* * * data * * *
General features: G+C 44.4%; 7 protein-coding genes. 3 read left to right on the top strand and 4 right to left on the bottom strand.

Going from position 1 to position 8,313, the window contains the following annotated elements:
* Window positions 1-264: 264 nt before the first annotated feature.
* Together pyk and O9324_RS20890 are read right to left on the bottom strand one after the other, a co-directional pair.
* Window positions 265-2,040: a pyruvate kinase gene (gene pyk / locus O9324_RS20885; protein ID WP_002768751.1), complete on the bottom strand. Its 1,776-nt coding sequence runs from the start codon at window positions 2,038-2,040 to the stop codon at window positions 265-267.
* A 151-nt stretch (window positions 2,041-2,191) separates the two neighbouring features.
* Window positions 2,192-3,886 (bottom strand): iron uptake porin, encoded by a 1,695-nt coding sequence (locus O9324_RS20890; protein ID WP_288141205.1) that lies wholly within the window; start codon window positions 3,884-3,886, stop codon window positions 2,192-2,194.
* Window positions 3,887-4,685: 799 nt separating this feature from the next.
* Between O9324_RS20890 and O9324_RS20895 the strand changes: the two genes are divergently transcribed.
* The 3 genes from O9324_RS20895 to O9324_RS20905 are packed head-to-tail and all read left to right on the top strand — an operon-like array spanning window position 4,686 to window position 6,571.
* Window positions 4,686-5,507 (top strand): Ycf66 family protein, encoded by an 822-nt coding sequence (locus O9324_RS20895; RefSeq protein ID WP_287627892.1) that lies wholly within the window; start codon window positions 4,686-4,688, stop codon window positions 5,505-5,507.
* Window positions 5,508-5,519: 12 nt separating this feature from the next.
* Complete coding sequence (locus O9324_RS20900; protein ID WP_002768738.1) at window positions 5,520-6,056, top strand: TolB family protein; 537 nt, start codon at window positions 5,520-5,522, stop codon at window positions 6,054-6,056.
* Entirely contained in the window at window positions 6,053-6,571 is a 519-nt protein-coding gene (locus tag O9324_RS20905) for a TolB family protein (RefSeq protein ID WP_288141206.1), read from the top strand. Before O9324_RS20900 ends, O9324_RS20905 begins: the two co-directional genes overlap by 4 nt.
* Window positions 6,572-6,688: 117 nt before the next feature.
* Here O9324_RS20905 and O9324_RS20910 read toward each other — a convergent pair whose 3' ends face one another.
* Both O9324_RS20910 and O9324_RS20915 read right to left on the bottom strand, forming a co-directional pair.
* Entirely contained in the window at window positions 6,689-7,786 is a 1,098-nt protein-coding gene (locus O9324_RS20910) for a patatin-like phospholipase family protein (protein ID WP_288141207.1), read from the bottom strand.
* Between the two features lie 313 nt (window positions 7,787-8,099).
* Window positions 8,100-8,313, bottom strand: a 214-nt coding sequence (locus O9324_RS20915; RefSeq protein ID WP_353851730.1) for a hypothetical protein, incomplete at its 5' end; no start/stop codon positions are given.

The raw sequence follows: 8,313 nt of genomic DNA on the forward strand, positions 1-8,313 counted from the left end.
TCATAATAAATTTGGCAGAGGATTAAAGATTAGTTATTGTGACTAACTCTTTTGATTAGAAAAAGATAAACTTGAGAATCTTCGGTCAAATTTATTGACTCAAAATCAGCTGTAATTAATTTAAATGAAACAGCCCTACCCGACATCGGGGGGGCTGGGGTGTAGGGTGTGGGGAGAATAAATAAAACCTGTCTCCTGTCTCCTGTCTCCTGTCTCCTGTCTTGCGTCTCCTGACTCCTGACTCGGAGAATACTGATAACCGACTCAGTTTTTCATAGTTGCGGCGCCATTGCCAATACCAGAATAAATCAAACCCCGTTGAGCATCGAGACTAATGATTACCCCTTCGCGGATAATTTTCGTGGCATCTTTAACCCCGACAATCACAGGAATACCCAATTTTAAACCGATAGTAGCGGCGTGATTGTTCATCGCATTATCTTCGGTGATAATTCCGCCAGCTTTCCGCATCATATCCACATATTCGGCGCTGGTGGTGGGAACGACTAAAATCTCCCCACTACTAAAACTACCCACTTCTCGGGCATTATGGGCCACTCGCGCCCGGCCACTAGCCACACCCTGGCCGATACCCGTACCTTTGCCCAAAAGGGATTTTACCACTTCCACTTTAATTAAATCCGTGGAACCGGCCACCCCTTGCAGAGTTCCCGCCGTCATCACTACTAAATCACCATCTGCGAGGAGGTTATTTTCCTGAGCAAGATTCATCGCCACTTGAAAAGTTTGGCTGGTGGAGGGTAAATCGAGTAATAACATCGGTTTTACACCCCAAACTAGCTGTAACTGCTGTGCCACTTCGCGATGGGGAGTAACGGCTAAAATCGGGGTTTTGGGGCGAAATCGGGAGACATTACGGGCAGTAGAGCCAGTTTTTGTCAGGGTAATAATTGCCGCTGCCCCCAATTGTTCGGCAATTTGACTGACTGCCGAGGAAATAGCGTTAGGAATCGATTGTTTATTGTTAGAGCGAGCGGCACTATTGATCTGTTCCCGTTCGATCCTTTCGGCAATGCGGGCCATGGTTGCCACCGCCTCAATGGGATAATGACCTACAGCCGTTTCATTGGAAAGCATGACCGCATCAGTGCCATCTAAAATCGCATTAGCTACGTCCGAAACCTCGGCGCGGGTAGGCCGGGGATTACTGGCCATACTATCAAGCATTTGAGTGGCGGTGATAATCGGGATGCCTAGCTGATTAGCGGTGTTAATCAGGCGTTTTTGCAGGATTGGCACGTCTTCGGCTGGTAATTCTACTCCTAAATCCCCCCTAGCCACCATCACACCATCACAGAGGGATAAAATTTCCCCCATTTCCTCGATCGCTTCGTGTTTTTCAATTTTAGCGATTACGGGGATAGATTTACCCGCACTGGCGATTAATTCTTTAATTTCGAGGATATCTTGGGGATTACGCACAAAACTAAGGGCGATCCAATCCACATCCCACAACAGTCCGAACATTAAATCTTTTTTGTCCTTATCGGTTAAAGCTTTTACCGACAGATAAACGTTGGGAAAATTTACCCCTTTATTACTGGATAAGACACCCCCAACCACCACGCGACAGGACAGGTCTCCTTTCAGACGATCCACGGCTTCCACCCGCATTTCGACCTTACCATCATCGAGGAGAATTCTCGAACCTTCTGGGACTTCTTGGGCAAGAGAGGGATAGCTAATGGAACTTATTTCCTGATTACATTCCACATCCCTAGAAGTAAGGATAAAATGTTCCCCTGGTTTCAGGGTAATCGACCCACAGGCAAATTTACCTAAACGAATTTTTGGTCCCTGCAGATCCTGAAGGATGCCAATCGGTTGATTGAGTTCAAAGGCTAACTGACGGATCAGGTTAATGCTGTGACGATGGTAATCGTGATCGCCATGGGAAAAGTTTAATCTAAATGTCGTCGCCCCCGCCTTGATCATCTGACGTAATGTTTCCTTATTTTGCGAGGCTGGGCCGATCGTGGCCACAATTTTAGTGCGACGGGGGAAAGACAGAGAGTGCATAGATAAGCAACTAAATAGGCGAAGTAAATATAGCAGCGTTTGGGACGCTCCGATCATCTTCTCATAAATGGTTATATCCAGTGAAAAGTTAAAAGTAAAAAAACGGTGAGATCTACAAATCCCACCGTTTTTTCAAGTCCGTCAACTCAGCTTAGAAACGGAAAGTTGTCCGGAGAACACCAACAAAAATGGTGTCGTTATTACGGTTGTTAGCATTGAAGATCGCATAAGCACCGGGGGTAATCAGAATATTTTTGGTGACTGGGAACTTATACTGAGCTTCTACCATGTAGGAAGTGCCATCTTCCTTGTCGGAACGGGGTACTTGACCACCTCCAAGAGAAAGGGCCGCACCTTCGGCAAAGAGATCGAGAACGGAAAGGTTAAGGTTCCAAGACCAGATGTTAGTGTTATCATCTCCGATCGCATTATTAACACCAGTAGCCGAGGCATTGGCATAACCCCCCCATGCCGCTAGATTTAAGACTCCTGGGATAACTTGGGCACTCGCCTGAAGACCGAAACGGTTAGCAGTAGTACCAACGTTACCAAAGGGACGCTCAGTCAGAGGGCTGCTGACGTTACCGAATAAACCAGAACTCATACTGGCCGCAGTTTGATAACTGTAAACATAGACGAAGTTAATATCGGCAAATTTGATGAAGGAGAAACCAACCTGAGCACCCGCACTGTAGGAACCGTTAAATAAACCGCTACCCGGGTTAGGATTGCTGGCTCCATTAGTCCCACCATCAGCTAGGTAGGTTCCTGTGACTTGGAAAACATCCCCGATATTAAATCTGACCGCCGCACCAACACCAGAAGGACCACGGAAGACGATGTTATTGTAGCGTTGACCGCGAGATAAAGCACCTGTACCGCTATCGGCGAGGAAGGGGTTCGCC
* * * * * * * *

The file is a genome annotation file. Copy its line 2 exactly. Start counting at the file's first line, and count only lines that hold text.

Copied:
Going from position 1 to position 8,313, the window contains the following annotated elements: